A Link between Hearing Loss & Cardiovascular Disease

A Link between Hearing Loss & Cardiovascular Disease

Kevin Dee, BC-HIS Hearing Loss

Kevin Dee, BC-HIS

You might not think that your ears have much to do with your heart, but a study conducted by Yale School of Medicine in 2018 found that accelerated hearing loss in people over age 80 is a strong warning sign of underlying cardiovascular disease (CVD).

What Causes the Link?

It is thought that the restricted blood flow that defines CVD affects the cochlea, where the stereocilia (tiny, hair-like cells that convert mechanical sound into electrical energy) can be damaged or broken by inadequate blood supply.

What is CVD?

CVD is a blanket term that covers a number of heart and blood vessel disorders including:

  • Coronary Artery Disease (CAD)
  • Atherosclerosis – plaque in the heart and vascular system
  • Hypertension – high blood pressure
  • Heart attack – atherosclerosis allowing a blood clot to block blood passage
  • Heart failure – the heart stops working as effectively as it should
  • Stroke – a blood clot in an artery blocks blood passage to the brain
  • Arrhythmia  – the heart beats too fast, too slow, or irregularly
  • Heart valve problems
    • Stenosis – valves do not open as much as they should
    • Regurgitation – valves do not close as tightly as they should
    • Prolapse – valve leaflets bulge or prolapse into the incorrect chamber

The researchers studied CAD and hypertension, as well as diabetes.

Details of the Study

In the Yale study, those who suffered an acute CVD incident had, prior to that, suffered hearing loss at a rate 62% higher than those who did not go on to have CVD. The strongest correlation was with CAD. Those who specifically had CAD also had the most severe hearing loss, measuring an amount of hearing loss after one year that is more commonly seen over a three-year period.

The comorbidity is stronger for men, and in the case of hypertension and diabetes women showed no statistically significant comorbidity at all. This is likely because women are more likely to have higher levels of estrogen, B12 and folate- all of which protect the ears.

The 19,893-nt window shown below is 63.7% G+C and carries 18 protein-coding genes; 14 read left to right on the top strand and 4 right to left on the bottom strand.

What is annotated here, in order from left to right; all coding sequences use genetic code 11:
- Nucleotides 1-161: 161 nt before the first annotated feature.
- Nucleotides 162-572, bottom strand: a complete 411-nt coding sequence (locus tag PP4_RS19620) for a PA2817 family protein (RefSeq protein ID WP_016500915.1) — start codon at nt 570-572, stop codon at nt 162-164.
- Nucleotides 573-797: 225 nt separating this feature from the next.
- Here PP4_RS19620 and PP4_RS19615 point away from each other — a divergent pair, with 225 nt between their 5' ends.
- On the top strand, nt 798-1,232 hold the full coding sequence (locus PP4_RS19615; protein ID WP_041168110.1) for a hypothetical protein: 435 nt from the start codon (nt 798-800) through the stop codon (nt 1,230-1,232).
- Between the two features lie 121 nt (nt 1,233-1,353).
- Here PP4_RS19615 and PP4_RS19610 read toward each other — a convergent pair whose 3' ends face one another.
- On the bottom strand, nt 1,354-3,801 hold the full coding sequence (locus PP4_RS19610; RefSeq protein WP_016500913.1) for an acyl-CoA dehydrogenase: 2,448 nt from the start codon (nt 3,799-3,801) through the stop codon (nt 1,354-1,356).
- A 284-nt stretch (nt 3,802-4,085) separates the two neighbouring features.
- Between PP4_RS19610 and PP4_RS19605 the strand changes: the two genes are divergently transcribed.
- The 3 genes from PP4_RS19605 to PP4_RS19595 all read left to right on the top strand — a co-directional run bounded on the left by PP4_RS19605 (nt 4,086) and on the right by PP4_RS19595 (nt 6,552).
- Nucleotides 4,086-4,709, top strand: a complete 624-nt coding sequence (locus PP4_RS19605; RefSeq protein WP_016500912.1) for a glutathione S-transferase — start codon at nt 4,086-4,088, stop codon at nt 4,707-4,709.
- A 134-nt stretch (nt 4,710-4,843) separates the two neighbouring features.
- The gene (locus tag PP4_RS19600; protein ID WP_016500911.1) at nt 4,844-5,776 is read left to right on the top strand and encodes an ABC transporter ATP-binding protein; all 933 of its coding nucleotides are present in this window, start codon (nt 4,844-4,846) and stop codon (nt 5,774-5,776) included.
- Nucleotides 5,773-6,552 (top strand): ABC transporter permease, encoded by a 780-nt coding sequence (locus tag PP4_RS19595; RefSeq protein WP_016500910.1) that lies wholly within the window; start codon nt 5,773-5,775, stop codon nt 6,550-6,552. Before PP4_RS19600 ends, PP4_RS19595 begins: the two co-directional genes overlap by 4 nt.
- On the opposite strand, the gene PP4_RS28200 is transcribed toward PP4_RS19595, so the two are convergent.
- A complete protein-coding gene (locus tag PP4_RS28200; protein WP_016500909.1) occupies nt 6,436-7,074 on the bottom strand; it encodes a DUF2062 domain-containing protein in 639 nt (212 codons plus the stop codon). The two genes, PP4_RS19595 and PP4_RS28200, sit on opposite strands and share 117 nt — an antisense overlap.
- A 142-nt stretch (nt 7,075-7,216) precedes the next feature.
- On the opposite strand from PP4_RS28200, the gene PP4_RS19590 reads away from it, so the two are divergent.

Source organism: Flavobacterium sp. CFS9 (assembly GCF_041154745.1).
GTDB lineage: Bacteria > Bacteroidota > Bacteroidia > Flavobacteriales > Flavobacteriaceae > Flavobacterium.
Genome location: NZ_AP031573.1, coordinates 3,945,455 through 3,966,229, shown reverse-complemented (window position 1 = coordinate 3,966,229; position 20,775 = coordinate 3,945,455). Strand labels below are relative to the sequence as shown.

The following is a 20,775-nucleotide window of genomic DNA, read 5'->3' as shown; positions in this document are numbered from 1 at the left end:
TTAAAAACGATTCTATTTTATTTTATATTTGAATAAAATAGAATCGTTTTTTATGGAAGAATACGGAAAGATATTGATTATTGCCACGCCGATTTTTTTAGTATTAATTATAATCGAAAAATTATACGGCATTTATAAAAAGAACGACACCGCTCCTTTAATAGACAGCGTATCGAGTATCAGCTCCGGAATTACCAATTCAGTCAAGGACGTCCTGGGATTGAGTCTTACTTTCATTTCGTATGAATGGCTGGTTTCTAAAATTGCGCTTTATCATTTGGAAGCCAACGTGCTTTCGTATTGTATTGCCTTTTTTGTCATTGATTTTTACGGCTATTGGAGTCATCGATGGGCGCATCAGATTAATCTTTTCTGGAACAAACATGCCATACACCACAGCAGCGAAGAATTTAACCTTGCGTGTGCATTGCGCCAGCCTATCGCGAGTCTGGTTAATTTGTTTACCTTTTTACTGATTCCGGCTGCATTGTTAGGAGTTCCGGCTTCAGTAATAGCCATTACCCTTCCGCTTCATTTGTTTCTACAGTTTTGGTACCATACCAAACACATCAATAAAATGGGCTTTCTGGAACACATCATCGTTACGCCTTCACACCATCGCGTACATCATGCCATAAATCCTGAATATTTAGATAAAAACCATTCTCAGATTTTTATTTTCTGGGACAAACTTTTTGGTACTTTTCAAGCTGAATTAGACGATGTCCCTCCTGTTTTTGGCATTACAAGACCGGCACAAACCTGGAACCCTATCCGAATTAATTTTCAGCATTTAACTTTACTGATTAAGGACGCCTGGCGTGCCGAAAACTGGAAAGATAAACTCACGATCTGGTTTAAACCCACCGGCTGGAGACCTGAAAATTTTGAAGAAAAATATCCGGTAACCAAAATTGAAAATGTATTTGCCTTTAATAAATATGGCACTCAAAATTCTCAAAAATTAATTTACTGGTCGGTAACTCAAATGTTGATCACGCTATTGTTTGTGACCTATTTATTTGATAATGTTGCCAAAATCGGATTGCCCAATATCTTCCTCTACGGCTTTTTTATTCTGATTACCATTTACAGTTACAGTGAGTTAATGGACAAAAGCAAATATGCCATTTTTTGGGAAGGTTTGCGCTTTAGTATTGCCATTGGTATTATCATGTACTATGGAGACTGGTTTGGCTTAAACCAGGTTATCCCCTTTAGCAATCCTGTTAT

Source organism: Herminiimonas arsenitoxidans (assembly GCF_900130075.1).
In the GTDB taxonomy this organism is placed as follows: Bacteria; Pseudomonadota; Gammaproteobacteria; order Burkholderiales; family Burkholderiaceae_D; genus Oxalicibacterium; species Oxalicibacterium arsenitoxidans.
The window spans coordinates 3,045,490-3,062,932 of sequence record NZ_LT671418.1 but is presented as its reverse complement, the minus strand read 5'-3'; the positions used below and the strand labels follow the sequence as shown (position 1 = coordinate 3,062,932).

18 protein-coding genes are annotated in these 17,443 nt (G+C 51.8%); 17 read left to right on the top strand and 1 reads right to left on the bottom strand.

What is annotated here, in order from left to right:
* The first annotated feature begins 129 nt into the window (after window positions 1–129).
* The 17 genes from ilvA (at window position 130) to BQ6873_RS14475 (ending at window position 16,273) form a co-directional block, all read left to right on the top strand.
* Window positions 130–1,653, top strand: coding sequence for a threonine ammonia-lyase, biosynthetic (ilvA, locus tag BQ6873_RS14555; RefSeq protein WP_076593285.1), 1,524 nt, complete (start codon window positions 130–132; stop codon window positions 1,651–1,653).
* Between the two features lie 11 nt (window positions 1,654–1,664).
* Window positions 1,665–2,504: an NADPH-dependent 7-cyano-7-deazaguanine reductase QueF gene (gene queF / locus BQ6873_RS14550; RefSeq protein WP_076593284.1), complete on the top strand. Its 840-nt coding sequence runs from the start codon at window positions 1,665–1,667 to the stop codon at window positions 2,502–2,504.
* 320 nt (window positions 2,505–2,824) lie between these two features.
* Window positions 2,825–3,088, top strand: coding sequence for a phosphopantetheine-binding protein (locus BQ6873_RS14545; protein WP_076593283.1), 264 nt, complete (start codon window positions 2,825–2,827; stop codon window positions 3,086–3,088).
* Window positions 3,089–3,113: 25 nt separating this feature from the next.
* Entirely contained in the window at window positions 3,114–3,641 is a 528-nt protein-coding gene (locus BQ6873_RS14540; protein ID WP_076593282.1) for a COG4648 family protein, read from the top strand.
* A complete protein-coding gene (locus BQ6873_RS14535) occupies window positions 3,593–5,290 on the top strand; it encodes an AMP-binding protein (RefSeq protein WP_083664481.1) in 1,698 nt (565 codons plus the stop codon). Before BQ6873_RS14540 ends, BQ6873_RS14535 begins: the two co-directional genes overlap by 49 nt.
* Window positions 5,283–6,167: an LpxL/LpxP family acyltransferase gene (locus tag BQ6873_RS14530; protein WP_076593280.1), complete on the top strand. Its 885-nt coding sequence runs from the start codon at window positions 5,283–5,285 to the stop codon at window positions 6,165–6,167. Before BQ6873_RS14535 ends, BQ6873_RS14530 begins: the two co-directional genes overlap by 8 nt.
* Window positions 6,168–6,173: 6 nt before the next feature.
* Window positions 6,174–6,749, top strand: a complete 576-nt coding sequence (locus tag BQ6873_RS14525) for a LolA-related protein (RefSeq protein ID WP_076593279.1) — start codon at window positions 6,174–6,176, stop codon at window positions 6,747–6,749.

Dietary Sources of Otoprotective Nutrients

Vitamin B12 and folate (Vitamin B9) can be found to higher degrees in chicken, eggs, salmon, clams, beef, beef liver, dairy, soy milk, almond milk, fortified cereals, grains, beans, asparagus, spinach, lentils, peas, green leafy vegetables and fruits.

Anti-Inflammatory Diet

Another study by the Brigham and Women’s Hospital found that anti-inflammatory diets such as the Alternate Mediterranean Diet (AMED) and Dietary Approaches to Stopping Hypertension (DASH) had an extremely significant protective effect on the hearing ability of white women. Those who followed these diets closely had 30% less hearing loss over a four-year period than those with more typical American diets.

Perhaps unsurprisingly, these diets are also associated with better cardiovascular health outcomes. The restricted blood flow to the cochlea which is thought to result from CVD is also potentially caused by the presence of free radicals in the blood. The antioxidants found in abundance in an anti-inflammatory diet are thought to help keep the blood vessels appropriately dilated to allow greater blood flow, thus delivering the oxygen needed by the stereocilia to stay healthy and functioning properly.

Smoking is also counter-indicated, contributing significantly to both hearing loss and CVD. Nicotine, a stimulant, works to constrict blood vessels.

Get a Hearing Test

Age-related hearing loss statistically begins around age 45, though it may not be noticeable for many years. In the study by Brigham and Women’s Hospital, white women aged around 60 were given quarterly hearing tests, far more than is common for people of any age. Researchers were surprised at just how much hearing loss occurred over a four-year period. It is recommended to get a hearing test at least every three years after the age of 50. If you’re experiencing age-related hearing loss more rapidly than is normal, it could be a sign that you are also in the early stages of CVD. By getting your hearing checked regularly, even if you can currently hear with no problems, you can catch hearing loss early enough to slow its onset or start taking steps to avoid CVD.

If you do have problematic hearing loss, at whatever age, hearing aids are an important part of staying active. People with untreated hearing loss tend to be more depressed and isolated, so even if your hearing isn’t what it used to be, start treating your hearing loss with hearing aids sooner than later and stay active, healthy and happy.